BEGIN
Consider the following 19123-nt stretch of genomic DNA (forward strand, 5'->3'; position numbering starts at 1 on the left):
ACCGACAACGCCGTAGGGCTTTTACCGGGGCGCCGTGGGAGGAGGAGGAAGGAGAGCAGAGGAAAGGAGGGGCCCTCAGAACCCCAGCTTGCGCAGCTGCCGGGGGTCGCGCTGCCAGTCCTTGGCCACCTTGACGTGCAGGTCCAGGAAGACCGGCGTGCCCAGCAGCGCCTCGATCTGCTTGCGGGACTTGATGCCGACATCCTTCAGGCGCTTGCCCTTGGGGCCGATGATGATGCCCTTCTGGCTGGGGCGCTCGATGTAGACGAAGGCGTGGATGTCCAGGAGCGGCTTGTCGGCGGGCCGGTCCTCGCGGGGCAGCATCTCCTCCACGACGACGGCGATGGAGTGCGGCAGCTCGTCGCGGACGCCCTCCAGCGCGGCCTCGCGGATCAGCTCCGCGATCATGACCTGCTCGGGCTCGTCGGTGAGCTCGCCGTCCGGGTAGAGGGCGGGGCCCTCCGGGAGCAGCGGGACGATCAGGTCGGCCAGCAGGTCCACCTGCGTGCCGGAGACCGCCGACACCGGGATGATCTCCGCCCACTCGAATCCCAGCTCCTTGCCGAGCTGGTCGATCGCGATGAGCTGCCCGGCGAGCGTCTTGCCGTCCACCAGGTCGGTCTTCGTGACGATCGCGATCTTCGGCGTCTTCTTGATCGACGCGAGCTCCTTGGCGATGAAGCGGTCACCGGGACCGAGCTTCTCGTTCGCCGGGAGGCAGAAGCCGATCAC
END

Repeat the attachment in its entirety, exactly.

Consider the following 19123-nt stretch of genomic DNA (forward strand, 5'->3'; position numbering starts at 1 on the left):
ACCGACAACGCCGTAGGGCTTTTACCGGGGCGCCGTGGGAGGAGGAGGAAGGAGAGCAGAGGAAAGGAGGGGCCCTCAGAACCCCAGCTTGCGCAGCTGCCGGGGGTCGCGCTGCCAGTCCTTGGCCACCTTGACGTGCAGGTCCAGGAAGACCGGCGTGCCCAGCAGCGCCTCGATCTGCTTGCGGGACTTGATGCCGACATCCTTCAGGCGCTTGCCCTTGGGGCCGATGATGATGCCCTTCTGGCTGGGGCGCTCGATGTAGACGAAGGCGTGGATGTCCAGGAGCGGCTTGTCGGCGGGCCGGTCCTCGCGGGGCAGCATCTCCTCCACGACGACGGCGATGGAGTGCGGCAGCTCGTCGCGGACGCCCTCCAGCGCGGCCTCGCGGATCAGCTCCGCGATCATGACCTGCTCGGGCTCGTCGGTGAGCTCGCCGTCCGGGTAGAGGGCGGGGCCCTCCGGGAGCAGCGGGACGATCAGGTCGGCCAGCAGGTCCACCTGCGTGCCGGAGACCGCCGACACCGGGATGATCTCCGCCCACTCGAATCCCAGCTCCTTGCCGAGCTGGTCGATCGCGATGAGCTGCCCGGCGAGCGTCTTGCCGTCCACCAGGTCGGTCTTCGTGACGATCGCGATCTTCGGCGTCTTCTTGATCGACGCGAGCTCCTTGGCGATGAAGCGGTCACCGGGACCGAGCTTCTCGTTCGCCGGGAGGCAGAAGCCGATCAC